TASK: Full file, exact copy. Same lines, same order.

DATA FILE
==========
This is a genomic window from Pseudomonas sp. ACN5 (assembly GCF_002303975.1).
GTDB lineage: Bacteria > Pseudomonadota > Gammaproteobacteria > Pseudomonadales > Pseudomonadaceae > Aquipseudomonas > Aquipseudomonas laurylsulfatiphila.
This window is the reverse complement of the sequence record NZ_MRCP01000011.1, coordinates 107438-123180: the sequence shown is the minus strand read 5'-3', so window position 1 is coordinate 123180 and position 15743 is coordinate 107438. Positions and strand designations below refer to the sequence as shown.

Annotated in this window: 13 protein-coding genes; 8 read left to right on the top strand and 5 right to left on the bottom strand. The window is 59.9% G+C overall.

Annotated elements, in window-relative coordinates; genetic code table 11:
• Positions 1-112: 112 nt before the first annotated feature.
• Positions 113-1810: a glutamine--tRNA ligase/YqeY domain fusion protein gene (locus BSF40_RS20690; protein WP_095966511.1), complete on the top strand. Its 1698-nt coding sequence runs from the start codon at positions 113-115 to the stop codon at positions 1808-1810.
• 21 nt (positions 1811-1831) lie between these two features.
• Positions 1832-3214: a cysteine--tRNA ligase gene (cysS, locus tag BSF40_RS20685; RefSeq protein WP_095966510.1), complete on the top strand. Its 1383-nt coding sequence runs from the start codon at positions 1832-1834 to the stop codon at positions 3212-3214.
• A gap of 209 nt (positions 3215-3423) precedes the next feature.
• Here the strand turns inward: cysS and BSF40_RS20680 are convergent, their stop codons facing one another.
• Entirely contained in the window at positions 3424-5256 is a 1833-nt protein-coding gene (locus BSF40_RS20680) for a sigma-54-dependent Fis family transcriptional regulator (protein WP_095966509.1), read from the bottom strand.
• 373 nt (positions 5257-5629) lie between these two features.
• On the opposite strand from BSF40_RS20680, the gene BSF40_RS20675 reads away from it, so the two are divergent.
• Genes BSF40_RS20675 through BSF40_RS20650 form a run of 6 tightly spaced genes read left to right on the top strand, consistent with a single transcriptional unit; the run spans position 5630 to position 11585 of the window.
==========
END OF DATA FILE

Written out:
This is a genomic window from Pseudomonas sp. ACN5 (assembly GCF_002303975.1).
GTDB lineage: Bacteria > Pseudomonadota > Gammaproteobacteria > Pseudomonadales > Pseudomonadaceae > Aquipseudomonas > Aquipseudomonas laurylsulfatiphila.
This window is the reverse complement of the sequence record NZ_MRCP01000011.1, coordinates 107438-123180: the sequence shown is the minus strand read 5'-3', so window position 1 is coordinate 123180 and position 15743 is coordinate 107438. Positions and strand designations below refer to the sequence as shown.

Annotated in this window: 13 protein-coding genes; 8 read left to right on the top strand and 5 right to left on the bottom strand. The window is 59.9% G+C overall.

Annotated elements, in window-relative coordinates; genetic code table 11:
• Positions 1-112: 112 nt before the first annotated feature.
• Positions 113-1810: a glutamine--tRNA ligase/YqeY domain fusion protein gene (locus BSF40_RS20690; protein WP_095966511.1), complete on the top strand. Its 1698-nt coding sequence runs from the start codon at positions 113-115 to the stop codon at positions 1808-1810.
• 21 nt (positions 1811-1831) lie between these two features.
• Positions 1832-3214: a cysteine--tRNA ligase gene (cysS, locus tag BSF40_RS20685; RefSeq protein WP_095966510.1), complete on the top strand. Its 1383-nt coding sequence runs from the start codon at positions 1832-1834 to the stop codon at positions 3212-3214.
• A gap of 209 nt (positions 3215-3423) precedes the next feature.
• Here the strand turns inward: cysS and BSF40_RS20680 are convergent, their stop codons facing one another.
• Entirely contained in the window at positions 3424-5256 is a 1833-nt protein-coding gene (locus BSF40_RS20680) for a sigma-54-dependent Fis family transcriptional regulator (protein WP_095966509.1), read from the bottom strand.
• 373 nt (positions 5257-5629) lie between these two features.
• On the opposite strand from BSF40_RS20680, the gene BSF40_RS20675 reads away from it, so the two are divergent.
• Genes BSF40_RS20675 through BSF40_RS20650 form a run of 6 tightly spaced genes read left to right on the top strand, consistent with a single transcriptional unit; the run spans position 5630 to position 11585 of the window.